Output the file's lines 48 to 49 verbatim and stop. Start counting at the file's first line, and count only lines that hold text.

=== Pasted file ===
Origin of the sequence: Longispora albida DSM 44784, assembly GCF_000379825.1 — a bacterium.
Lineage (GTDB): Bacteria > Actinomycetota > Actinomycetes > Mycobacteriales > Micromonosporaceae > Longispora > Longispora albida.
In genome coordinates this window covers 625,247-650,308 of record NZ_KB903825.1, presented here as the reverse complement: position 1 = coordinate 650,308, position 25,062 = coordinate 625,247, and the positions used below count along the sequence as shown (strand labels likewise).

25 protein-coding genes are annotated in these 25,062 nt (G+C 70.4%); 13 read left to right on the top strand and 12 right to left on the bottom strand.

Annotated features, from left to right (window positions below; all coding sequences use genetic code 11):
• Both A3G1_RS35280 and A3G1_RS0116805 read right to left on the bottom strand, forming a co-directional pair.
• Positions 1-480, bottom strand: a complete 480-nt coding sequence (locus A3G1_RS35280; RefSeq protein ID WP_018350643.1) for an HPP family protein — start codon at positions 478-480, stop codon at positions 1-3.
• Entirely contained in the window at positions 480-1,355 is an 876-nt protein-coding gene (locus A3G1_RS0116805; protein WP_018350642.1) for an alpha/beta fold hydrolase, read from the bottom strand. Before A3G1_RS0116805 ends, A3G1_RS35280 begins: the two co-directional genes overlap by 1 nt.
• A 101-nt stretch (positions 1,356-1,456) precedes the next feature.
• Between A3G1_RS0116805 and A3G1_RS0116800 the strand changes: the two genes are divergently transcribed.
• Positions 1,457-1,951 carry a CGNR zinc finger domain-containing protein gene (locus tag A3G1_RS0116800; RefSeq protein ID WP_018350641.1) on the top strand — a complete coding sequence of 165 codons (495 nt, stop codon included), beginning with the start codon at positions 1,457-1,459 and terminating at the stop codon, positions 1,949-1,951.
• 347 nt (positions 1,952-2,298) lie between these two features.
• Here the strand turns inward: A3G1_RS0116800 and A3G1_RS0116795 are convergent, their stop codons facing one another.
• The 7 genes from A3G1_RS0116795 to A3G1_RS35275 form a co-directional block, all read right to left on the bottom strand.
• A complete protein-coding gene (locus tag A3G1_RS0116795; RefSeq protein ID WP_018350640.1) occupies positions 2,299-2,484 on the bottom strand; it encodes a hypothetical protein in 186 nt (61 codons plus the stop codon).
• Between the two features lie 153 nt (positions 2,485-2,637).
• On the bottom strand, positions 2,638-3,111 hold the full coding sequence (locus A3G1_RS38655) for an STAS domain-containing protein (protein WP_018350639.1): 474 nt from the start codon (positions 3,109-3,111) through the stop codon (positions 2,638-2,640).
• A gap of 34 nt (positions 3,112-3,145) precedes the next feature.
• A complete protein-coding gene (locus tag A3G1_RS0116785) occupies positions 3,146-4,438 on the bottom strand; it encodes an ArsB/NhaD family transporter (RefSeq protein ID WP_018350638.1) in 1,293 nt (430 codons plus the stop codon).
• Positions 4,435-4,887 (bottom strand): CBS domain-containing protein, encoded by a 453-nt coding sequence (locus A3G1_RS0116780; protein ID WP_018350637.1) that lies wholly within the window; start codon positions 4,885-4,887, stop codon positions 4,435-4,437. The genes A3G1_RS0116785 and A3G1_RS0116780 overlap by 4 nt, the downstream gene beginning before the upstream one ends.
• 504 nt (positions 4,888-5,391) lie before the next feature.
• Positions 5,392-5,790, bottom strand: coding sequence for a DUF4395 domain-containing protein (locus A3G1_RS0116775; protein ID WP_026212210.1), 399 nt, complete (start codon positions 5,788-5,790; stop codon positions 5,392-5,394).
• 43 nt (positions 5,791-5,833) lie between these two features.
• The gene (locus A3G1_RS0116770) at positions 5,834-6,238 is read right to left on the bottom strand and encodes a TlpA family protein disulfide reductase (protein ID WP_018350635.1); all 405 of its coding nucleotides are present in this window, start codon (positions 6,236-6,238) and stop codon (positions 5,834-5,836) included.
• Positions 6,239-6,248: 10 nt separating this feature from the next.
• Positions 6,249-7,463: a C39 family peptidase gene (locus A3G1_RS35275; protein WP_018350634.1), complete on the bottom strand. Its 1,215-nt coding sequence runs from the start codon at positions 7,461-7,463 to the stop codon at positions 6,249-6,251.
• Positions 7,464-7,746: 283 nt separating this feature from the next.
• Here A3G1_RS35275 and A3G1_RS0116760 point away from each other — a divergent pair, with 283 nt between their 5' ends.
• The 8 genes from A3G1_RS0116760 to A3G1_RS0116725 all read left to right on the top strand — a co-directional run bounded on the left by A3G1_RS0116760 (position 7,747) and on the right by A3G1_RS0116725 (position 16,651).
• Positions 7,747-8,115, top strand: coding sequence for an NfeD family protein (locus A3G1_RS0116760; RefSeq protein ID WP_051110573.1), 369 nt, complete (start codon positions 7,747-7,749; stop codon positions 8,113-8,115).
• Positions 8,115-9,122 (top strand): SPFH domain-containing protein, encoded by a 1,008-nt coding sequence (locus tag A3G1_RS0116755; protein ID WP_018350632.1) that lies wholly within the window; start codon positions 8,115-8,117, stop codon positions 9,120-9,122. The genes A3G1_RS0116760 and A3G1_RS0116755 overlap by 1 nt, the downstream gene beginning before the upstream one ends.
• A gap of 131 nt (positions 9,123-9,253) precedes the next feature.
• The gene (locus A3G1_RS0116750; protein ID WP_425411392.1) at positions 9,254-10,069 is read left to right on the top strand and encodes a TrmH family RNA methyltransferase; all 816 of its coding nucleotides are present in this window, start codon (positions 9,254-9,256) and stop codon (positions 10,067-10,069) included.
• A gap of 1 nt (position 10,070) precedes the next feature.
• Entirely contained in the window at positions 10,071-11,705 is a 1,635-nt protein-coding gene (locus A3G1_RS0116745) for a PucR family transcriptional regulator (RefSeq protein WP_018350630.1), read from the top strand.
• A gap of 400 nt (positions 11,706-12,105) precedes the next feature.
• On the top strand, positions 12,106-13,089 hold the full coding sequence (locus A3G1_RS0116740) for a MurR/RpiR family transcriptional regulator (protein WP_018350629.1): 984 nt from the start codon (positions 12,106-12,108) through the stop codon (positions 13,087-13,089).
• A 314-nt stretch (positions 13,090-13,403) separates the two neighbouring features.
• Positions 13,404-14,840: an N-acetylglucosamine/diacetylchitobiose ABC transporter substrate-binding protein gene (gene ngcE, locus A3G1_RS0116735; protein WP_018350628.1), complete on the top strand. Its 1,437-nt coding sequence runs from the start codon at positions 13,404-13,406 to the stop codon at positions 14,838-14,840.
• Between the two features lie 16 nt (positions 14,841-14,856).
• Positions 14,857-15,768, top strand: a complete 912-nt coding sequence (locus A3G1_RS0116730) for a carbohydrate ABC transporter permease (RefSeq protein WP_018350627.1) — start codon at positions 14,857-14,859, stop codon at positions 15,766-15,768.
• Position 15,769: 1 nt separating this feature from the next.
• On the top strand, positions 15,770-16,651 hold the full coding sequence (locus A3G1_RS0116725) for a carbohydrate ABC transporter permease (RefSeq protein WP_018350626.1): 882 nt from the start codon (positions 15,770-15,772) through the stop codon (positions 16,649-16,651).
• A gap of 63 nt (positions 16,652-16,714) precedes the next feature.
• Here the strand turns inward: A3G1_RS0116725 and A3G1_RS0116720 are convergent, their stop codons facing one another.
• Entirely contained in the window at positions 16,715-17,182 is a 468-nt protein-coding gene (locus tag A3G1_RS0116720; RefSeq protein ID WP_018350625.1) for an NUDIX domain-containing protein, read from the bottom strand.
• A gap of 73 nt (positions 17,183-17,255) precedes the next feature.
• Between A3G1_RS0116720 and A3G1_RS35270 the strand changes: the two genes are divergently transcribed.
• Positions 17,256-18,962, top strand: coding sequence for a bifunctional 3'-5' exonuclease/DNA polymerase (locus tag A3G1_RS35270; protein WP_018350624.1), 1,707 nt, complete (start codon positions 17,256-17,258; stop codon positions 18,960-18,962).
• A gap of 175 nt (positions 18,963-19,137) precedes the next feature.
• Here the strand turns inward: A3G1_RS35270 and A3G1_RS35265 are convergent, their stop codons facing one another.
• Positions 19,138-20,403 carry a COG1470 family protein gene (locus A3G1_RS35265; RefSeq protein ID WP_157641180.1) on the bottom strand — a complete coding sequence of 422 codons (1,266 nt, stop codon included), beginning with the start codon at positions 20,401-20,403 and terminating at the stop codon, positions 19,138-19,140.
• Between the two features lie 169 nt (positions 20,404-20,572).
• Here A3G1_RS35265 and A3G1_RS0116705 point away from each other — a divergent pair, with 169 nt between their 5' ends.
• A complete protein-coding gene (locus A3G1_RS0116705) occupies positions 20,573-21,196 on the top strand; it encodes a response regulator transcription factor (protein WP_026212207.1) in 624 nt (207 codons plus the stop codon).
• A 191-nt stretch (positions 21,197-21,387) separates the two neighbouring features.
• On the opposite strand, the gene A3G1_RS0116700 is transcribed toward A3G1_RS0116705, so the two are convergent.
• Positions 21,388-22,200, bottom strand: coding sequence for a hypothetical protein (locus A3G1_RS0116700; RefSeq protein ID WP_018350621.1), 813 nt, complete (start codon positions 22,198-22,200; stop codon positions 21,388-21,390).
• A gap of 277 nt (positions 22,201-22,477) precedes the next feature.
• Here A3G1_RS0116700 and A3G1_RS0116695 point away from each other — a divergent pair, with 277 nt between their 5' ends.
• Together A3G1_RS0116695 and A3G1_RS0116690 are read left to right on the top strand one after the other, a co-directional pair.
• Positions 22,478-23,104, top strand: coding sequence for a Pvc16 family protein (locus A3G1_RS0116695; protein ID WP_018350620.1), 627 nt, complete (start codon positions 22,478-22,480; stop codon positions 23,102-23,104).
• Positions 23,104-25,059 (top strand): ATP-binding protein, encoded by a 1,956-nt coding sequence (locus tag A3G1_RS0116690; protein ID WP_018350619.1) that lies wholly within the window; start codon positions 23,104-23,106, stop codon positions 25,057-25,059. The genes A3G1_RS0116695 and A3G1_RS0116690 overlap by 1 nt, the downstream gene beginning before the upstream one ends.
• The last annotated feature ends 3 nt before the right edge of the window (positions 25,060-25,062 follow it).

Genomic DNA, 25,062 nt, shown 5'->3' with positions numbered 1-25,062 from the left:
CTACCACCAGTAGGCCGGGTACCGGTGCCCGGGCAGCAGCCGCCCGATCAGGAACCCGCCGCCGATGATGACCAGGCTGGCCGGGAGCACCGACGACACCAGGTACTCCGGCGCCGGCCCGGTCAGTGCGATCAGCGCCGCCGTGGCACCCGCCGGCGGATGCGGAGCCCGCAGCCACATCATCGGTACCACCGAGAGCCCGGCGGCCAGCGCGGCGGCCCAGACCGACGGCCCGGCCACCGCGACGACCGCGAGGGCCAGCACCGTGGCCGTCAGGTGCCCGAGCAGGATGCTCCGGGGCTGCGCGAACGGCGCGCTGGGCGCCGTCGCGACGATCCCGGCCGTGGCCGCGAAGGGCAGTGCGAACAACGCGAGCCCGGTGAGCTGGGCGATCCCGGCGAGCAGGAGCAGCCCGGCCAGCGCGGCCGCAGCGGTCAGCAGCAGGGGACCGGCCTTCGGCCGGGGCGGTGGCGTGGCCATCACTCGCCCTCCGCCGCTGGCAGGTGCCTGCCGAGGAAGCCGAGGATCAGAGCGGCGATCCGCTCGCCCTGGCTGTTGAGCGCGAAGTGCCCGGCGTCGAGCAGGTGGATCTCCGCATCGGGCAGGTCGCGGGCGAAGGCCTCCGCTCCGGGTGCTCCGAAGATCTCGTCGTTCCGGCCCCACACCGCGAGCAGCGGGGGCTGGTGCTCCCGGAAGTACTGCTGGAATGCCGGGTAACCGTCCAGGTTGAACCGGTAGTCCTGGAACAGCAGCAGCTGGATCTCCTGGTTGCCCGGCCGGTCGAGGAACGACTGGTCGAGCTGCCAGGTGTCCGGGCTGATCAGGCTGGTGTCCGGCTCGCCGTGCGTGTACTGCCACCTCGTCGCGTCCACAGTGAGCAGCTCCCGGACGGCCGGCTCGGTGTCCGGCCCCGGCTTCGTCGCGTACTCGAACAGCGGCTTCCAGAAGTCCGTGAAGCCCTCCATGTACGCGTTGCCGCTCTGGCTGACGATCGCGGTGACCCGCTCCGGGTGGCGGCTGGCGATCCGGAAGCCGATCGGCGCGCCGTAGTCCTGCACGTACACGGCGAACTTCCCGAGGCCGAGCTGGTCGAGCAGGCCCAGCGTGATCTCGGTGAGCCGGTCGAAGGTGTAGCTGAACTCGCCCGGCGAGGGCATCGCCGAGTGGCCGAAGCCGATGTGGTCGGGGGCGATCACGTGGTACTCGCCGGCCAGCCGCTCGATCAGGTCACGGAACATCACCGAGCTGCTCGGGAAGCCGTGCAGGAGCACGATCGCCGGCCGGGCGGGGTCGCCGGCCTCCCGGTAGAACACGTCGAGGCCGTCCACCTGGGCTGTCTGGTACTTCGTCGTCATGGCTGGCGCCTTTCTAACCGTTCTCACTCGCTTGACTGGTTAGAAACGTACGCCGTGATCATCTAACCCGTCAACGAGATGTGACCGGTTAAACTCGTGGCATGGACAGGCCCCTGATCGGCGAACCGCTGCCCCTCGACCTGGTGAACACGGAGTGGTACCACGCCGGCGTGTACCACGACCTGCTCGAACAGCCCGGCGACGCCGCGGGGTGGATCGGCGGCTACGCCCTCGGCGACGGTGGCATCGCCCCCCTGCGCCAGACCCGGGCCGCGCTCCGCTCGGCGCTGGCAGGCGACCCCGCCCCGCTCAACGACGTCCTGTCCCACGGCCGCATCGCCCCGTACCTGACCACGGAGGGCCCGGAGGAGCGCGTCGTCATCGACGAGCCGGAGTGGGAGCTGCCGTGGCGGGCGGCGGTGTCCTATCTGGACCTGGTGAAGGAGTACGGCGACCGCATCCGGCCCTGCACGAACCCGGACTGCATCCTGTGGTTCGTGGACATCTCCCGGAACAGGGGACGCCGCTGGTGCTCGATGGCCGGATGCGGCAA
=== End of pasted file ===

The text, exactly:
• Between A3G1_RS0116720 and A3G1_RS35270 the strand changes: the two genes are divergently transcribed.
• Positions 17,256-18,962, top strand: coding sequence for a bifunctional 3'-5' exonuclease/DNA polymerase (locus tag A3G1_RS35270; protein WP_018350624.1), 1,707 nt, complete (start codon positions 17,256-17,258; stop codon positions 18,960-18,962).